Vietnamese Activists Get Three Years in Prison for ‘Obstructing Traffic’
Image Credit: Jawcey via Flickr

Vietnamese Activists Get Three Years in Prison for ‘Obstructing Traffic’


Three Vietnamese activists were found guilty by a local court of “serious obstruction to traffic” when they rode their motorbikes last February from Ho Chi Minh City to Dong Thap province to visit a former political prisoner.

Prominent Vietnamese activist blogger Bui Thi Minh Hang was given a three-year prison sentence while her two other companions, Nguyen Thi Thuy Quynh and Nguyen Van Minh, received jail terms of two years and 2.5 years, respectively. The one-day trial was held six months after the three were arrested.

Twenty-one other activists took part in the activity last February but only three were charged for violating Article 245 (causing public disorder).

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Bui Thi Minh Hang is a popular anti-China activist who is also a vocal critic of the government’s policies on land, religion and human rights. Nguyen Thi Thuy Quynh is a fellow activist-blogger. Nguyen Van Minh is a Hao Hao Buddhist sect follower and an activist for religious freedom. Many believe that Bui Thi Minh Hang was the real target of the police but the two other activists were also arrested to avoid accusations that authorities are unfairly persecuting anti-government activists.

More than one hundred friends, supporters and relatives of the three prisoners went to Dong Thap province to show support during the trial, but the police blocked them from the hearing, making further arrests.

According to Ngoc Nhi Nguyen, almost all of the visitors had been “stopped, harassed, threatened, barricaded, and even beaten up and arrested by the police.” He reported that anyone taking photos near the courthouse had their phones or cameras confiscated. Many were also arrested and herded inside waiting police buses and taken to an unknown location.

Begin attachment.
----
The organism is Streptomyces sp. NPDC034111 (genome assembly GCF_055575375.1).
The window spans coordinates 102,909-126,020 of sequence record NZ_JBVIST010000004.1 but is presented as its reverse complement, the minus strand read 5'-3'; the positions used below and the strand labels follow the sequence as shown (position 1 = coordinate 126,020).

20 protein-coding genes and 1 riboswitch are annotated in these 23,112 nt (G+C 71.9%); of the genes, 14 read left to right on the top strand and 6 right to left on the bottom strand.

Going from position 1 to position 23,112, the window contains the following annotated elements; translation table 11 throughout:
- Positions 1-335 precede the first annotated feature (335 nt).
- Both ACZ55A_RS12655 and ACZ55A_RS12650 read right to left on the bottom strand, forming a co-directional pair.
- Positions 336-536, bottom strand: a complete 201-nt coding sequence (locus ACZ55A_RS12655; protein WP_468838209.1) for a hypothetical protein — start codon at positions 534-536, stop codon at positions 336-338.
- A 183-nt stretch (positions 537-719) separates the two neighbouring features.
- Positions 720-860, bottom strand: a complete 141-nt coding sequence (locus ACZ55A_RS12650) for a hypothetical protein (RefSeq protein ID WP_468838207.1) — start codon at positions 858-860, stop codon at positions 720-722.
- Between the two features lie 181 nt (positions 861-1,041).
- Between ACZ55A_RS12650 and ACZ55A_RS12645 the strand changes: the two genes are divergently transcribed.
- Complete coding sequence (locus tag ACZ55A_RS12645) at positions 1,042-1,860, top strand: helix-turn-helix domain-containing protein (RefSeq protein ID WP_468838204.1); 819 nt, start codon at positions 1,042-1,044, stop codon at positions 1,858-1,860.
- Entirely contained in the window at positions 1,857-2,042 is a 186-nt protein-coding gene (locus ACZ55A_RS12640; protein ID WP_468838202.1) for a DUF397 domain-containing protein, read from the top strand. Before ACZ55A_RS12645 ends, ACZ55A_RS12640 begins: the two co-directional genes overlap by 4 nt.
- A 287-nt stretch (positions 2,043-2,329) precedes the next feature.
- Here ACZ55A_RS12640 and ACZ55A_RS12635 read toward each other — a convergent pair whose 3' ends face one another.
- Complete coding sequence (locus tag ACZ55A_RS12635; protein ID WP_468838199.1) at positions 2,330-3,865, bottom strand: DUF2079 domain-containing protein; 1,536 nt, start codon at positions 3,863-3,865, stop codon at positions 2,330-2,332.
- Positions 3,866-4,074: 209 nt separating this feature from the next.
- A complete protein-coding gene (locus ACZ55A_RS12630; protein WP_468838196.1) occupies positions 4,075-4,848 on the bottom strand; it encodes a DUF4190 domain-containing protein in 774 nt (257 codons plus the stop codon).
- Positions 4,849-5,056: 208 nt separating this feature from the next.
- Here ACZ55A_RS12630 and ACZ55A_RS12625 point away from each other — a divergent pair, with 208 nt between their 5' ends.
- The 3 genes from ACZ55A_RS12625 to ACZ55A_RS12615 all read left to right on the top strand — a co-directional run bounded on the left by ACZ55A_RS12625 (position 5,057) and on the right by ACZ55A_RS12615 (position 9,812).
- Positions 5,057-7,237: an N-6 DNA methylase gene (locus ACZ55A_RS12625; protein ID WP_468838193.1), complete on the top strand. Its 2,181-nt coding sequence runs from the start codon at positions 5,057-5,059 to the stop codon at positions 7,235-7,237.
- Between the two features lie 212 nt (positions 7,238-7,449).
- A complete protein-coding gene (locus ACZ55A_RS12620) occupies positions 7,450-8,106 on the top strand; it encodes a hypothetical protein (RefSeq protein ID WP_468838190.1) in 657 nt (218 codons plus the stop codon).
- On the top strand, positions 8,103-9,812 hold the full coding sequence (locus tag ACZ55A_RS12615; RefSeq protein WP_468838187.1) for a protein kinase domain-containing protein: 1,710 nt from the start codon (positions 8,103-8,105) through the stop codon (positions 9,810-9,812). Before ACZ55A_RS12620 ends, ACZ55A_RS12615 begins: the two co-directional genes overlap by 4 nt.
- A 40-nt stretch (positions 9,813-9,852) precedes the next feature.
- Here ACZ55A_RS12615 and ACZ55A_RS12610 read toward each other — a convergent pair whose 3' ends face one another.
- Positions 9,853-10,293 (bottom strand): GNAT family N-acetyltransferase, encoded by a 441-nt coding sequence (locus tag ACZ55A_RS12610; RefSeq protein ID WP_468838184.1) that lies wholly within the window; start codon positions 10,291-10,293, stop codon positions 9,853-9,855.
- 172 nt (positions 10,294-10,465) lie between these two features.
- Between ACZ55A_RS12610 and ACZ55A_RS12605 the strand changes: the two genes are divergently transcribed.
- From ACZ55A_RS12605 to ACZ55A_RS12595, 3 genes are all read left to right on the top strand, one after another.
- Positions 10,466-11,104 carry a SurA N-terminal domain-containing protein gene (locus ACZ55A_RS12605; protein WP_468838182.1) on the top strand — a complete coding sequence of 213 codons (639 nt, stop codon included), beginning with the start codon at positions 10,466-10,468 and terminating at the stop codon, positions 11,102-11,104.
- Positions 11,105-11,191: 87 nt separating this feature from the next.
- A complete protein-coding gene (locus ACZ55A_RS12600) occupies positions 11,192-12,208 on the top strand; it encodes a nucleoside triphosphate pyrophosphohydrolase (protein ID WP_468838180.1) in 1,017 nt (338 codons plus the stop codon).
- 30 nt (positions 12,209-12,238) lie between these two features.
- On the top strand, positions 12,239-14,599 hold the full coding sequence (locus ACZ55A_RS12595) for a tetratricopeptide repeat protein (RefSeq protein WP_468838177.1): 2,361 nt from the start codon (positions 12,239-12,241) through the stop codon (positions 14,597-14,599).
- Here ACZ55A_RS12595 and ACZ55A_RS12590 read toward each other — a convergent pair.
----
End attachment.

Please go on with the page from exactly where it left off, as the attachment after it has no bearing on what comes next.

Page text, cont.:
“The Vietnamese government is obviously too scared to allow its citizens to even come near the building housing the Court room, let alone allowing them inside to watch the proceed of the supposedly open trial,” he added.

There was also another report that some of the relatives were harassed by police the night before the scheduled hearing.

The unreasonable long prison sentence and the crackdown on the peaceful protest during the trial were quickly condemned by global human rights groups. They pointed out that the Vietnamese government, as a new member of the United Nations Human Rights Council, should be a model in respecting the human rights of its citizens.

Phil Robertson, deputy Asia director of Human Rights Watch, chided Vietnam for using traffic laws to prosecute the pro-democracy activists. “The Vietnamese government is now resorting to bogus traffic offenses to criminally prosecute activists. The authorities should recognize this case is not worth the international ridicule it will cause and drop the charges immediately.”

Rupert Abbott, Amnesty International’s Deputy Asia-Pacific Director, called on Vietnam to release without conditions all those who were detained by the police. He described the dispersal as “another attempt to punish peaceful activism in Vietnam.”

Even the U.S. embassy in Vietnam has issued a statement expressing concern over the guilty verdict given to the activist bloggers. “The use of public disorder laws by Vietnamese authorities to imprison government critics for peacefully expressing their political views is alarming.”

Vietnam has been criticized in the past for its severe treatment of dissident bloggers and pro-democracy activists. The recent prosecution involving a prominent activist blogger and an advocate of religious freedom will likely trigger international outrage, especially from those worried about the country’s worsening state of human rights and free speech.

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